## Sunday, May 4, 2008

### Demand

Demand is the relationship between various prices of a product and the corresponding quantity that consumers are willing and able to buy at each of those prices.

The quantity demanded is the amount that consumers are willing and able to buy at a particular price.

The law of demand states that, other things equal, the quantity demanded of a product decreases when the price of the product increases.

A demand schedule is a tabular representation of demand.

Price of a Hamburger Quantity of Hamburgers Demanded
\$5 1
\$4 2
\$3 3
\$2 4
\$1 5
Table 1. An Example of a Demand Schedule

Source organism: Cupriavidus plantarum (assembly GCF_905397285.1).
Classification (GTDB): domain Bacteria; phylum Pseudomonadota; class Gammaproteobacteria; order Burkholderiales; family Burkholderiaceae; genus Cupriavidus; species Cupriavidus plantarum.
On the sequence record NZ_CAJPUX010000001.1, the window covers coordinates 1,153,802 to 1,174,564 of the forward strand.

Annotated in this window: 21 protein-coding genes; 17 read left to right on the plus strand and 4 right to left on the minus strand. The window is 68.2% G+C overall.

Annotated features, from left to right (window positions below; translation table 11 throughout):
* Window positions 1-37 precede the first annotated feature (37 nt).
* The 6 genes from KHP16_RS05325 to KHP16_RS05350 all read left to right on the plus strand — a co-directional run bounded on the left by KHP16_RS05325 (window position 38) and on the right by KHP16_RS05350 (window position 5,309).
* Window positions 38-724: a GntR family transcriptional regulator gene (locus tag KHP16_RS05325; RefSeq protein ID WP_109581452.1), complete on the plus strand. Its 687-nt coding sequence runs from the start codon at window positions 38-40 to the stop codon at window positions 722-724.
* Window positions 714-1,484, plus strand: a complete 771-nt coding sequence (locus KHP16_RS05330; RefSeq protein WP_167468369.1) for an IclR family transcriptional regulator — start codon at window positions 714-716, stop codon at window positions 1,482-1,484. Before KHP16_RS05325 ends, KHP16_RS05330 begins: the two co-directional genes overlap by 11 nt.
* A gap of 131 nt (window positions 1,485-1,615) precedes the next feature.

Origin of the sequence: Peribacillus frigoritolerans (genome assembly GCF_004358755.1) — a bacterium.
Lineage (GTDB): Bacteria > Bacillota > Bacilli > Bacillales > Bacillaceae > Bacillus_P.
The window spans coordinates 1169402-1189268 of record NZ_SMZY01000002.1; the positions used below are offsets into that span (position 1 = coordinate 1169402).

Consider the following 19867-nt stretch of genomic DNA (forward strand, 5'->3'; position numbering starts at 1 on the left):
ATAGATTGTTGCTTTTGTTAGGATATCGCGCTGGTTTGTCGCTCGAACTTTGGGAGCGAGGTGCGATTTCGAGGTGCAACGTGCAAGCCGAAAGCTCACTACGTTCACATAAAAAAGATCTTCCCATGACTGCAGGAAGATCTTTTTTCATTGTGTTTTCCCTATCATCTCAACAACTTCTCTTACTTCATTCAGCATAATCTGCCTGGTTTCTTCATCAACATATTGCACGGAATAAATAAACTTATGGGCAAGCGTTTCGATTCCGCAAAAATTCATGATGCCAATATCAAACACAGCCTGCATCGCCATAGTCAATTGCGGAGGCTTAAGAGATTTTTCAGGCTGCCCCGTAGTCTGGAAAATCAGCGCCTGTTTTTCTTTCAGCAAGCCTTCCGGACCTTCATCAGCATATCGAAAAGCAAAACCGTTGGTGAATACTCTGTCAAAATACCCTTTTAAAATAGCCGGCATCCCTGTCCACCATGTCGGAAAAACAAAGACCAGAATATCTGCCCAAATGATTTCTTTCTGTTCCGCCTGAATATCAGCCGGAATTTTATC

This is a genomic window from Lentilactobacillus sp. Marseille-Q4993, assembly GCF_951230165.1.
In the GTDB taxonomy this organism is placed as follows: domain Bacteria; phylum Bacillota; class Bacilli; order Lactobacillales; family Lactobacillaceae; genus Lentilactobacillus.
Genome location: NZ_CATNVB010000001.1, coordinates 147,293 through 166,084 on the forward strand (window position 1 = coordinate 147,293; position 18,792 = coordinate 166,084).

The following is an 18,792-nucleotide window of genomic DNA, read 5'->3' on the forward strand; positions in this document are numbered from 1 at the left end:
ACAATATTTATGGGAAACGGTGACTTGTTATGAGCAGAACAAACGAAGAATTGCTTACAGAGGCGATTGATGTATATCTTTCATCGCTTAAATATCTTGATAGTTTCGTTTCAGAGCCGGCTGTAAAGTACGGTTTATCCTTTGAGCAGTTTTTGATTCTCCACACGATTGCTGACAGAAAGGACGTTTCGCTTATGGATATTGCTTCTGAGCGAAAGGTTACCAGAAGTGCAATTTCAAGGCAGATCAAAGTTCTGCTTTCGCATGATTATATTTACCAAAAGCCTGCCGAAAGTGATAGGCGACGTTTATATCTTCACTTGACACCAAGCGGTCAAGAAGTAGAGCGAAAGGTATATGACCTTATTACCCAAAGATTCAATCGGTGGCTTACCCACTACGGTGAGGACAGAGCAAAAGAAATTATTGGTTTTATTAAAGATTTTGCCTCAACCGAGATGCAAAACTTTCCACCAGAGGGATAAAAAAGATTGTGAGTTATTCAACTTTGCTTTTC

A demand curve is a graphical representation of demand. A demand curve can be a straight or curved line. It is traditional in economics to place price on the vertical axis and quantity on the horizontal axis. On the graph of a demand curve, the quantity demanded at a particular price is the horizontal distance between the vertical axis and the demand curve.

Figure 1. An illustration of a downward sloping demand curve. Demand curves slope downward because there is an inverse relationship between price and quantity demanded due to income and substitution effects.

There is usually an inverse relationship between the price of a product and the quantity demanded of it.
• When a product becomes more expensive, consumers tend to buy less of it. Price increases are typically associated with a decrease in the quantity demanded.
• When a product becomes cheaper, consumers tend to buy more of it. Price decreases are typically associated with an increase in the quantity demanded.